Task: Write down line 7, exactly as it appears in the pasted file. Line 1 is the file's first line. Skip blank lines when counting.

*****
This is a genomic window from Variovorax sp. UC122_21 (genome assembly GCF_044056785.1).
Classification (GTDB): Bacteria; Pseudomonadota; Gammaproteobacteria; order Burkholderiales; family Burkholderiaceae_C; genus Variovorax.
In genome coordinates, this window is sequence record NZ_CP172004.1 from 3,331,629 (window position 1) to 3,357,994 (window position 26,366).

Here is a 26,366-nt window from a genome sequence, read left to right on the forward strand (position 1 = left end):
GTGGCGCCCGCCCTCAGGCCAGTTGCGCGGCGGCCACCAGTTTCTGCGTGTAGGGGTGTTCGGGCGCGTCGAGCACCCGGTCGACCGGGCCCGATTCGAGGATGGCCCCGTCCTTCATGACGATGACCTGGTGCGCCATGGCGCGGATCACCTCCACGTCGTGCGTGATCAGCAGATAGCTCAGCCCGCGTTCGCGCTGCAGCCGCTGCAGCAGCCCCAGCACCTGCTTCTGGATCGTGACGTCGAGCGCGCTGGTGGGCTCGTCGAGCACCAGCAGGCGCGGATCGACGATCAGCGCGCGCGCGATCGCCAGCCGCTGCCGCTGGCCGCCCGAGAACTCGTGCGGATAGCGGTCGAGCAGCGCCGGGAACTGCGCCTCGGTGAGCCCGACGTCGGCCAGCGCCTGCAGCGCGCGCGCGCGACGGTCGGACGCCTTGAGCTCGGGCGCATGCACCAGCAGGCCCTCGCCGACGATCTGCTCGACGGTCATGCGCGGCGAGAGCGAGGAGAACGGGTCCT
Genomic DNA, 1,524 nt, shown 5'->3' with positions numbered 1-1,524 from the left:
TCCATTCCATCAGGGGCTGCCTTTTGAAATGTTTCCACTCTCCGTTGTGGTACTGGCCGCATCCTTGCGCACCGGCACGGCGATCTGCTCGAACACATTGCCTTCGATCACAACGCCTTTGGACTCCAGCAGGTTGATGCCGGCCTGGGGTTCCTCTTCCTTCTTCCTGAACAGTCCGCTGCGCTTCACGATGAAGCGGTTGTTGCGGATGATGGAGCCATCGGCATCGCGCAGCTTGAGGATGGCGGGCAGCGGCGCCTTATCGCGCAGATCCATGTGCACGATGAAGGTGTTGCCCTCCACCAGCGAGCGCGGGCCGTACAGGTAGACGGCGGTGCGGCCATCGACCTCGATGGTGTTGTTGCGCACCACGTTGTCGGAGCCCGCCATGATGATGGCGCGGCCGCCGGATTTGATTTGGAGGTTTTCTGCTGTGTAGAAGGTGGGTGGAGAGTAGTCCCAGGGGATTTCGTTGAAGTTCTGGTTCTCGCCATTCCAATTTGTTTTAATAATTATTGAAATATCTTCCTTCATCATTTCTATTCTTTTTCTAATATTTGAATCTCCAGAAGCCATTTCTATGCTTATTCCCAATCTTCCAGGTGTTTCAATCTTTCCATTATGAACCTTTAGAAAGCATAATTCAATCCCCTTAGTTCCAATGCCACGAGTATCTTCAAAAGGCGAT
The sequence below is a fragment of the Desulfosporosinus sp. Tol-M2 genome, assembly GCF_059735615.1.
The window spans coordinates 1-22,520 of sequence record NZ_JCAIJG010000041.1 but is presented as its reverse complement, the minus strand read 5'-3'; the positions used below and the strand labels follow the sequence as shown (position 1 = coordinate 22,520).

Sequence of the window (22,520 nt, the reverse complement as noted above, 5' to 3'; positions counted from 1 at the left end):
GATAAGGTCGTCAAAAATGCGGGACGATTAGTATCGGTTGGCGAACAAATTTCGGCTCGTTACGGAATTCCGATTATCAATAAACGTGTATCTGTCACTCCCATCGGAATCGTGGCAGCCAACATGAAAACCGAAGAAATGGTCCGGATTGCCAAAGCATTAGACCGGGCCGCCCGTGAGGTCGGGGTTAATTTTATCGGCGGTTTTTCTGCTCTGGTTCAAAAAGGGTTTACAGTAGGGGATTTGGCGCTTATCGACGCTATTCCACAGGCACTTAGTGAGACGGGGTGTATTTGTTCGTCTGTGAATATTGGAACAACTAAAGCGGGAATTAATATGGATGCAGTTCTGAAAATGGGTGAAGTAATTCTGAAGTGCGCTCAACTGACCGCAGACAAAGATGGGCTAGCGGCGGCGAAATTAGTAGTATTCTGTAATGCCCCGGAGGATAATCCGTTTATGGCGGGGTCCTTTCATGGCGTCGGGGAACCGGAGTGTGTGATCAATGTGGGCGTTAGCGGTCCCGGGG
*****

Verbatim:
TCCATTCCATCAGGGGCTGCCTTTTGAAATGTTTCCACTCTCCGTTGTGGTACTGGCCGCATCCTTGCGCACCGGCACGGCGATCTGCTCGAACACATTGCCTTCGATCACAACGCCTTTGGACTCCAGCAGGTTGATGCCGGCCTGGGGTTCCTCTTCCTTCTTCCTGAACAGTCCGCTGCGCTTCACGATGAAGCGGTTGTTGCGGATGATGGAGCCATCGGCATCGCGCAGCTTGAGGATGGCGGGCAGCGGCGCCTTATCGCGCAGATCCATGTGCACGATGAAGGTGTTGCCCTCCACCAGCGAGCGCGGGCCGTACAGGTAGACGGCGGTGCGGCCATCGACCTCGATGGTGTTGTTGCGCACCACGTTGTCGGAGCCCGCCATGATGATGGCGCGGCCGCCGGATTTGATTTGGAGGTTTTCTGCTGTGTAGAAGGTGGGTGGAGAGTAGTCCCAGGGGATTTCGTTGAAGTTCTGGTTCTCGCCATTCCAATTTGTTTTAATAATTATTGAAATATCTTCCTTCATCATTTCTATTCTTTTTCTAATATTTGAATCTCCAGAAGCCATTTCTATGCTTATTCCCAATCTTCCAGGTGTTTCAATCTTTCCATTATGAACCTTTAGAAAGCATAATTCAATCCCCTTAGTTCCAATGCCACGAGTATCTTCAAAAGGCGAT